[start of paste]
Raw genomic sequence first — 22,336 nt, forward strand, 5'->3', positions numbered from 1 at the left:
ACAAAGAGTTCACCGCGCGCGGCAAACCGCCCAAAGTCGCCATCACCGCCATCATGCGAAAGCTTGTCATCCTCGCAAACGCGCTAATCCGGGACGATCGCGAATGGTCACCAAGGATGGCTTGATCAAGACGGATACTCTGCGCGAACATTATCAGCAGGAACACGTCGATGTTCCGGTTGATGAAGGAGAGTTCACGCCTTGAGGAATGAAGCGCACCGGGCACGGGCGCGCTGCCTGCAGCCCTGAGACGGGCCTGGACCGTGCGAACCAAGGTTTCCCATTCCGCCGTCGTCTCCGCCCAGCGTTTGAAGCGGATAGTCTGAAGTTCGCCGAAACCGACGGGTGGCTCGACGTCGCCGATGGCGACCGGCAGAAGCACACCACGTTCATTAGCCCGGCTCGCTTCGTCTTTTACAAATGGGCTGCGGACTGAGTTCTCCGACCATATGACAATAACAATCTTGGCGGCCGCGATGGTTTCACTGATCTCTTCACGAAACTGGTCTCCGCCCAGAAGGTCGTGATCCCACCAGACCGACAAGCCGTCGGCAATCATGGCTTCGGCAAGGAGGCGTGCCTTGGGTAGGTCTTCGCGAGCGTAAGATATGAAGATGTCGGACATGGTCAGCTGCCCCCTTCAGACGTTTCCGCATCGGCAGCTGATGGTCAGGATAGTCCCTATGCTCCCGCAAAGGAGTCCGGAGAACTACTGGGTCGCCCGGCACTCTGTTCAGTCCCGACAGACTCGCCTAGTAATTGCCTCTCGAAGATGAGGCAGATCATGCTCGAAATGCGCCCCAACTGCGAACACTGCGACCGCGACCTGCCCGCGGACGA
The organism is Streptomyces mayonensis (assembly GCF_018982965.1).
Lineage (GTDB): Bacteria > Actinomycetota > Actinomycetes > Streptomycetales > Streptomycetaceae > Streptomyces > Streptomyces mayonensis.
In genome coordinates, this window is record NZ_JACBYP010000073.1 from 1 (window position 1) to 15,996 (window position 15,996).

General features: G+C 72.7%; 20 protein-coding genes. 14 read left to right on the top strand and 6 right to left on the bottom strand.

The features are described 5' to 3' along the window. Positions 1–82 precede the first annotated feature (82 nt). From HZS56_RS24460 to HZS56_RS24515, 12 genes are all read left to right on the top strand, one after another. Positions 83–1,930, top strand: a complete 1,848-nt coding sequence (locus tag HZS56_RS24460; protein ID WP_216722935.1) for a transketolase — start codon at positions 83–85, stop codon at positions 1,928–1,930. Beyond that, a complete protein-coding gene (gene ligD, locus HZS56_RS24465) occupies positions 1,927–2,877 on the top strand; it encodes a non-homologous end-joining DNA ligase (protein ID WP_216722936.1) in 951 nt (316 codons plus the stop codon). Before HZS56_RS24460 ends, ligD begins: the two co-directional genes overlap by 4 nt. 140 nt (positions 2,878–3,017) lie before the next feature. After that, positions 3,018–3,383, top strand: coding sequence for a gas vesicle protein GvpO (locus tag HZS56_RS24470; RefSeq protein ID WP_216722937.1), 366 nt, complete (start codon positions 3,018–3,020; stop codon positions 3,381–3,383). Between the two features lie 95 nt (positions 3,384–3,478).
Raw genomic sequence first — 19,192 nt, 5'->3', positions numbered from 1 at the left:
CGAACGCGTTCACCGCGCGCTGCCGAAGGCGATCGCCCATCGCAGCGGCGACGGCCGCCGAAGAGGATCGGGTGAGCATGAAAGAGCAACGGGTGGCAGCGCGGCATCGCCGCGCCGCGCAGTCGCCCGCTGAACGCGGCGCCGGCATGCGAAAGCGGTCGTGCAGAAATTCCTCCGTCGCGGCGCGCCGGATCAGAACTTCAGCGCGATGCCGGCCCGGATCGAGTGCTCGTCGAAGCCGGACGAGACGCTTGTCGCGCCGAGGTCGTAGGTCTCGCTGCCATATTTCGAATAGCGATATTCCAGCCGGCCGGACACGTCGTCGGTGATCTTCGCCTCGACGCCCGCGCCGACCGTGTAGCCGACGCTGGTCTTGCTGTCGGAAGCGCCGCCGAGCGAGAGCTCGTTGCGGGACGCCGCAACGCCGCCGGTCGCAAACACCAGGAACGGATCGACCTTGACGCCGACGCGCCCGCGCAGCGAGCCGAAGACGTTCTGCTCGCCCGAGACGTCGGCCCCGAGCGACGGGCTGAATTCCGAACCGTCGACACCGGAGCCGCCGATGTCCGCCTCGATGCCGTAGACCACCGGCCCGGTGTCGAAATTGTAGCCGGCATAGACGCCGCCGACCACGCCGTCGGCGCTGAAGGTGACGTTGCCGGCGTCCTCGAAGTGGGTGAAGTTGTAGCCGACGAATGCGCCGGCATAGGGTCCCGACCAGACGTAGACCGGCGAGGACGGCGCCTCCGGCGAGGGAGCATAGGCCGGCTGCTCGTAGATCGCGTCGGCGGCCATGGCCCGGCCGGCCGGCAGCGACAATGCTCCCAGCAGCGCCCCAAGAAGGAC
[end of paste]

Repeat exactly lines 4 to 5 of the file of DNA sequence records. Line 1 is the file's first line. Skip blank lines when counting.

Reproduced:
Lineage (GTDB): Bacteria > Actinomycetota > Actinomycetes > Streptomycetales > Streptomycetaceae > Streptomyces > Streptomyces mayonensis.
In genome coordinates, this window is record NZ_JACBYP010000073.1 from 1 (window position 1) to 15,996 (window position 15,996).